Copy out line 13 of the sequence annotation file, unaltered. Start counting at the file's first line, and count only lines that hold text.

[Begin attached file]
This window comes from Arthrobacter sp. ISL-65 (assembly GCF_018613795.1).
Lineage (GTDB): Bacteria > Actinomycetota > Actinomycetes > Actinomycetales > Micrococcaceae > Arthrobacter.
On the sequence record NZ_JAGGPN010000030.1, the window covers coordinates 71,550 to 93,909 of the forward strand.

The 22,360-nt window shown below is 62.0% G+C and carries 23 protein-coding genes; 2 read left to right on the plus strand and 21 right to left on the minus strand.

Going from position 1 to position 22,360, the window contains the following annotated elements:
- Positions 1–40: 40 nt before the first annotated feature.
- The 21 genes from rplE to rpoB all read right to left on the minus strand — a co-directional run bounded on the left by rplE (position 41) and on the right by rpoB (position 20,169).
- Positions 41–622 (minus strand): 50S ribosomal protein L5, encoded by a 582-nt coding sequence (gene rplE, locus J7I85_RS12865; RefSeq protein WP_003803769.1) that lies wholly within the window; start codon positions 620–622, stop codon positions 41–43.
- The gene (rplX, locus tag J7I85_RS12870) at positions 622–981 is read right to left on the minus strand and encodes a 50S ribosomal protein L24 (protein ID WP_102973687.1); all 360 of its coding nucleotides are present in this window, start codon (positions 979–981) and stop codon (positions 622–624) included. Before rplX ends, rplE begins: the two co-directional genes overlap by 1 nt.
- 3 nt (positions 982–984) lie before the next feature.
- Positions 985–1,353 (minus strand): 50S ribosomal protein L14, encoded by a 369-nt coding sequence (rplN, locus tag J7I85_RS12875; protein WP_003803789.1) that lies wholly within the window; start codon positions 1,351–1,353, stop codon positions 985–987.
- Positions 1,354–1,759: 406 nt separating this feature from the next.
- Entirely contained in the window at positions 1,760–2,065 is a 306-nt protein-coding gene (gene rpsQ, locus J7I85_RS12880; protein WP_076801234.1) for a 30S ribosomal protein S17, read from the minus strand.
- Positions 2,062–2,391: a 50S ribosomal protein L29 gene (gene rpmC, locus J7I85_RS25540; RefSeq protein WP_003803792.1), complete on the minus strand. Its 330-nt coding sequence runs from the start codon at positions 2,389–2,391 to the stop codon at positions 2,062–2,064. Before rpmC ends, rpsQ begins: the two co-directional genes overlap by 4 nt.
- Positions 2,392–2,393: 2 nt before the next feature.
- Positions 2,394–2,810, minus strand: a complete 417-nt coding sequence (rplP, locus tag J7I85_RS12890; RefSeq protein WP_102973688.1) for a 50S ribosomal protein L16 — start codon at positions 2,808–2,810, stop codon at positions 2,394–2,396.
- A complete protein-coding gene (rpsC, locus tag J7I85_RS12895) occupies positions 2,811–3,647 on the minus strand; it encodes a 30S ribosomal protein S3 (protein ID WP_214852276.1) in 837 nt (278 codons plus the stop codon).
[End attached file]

- Entirely contained in the window at positions 1,760–2,065 is a 306-nt protein-coding gene (gene rpsQ, locus J7I85_RS12880; protein WP_076801234.1) for a 30S ribosomal protein S17, read from the minus strand.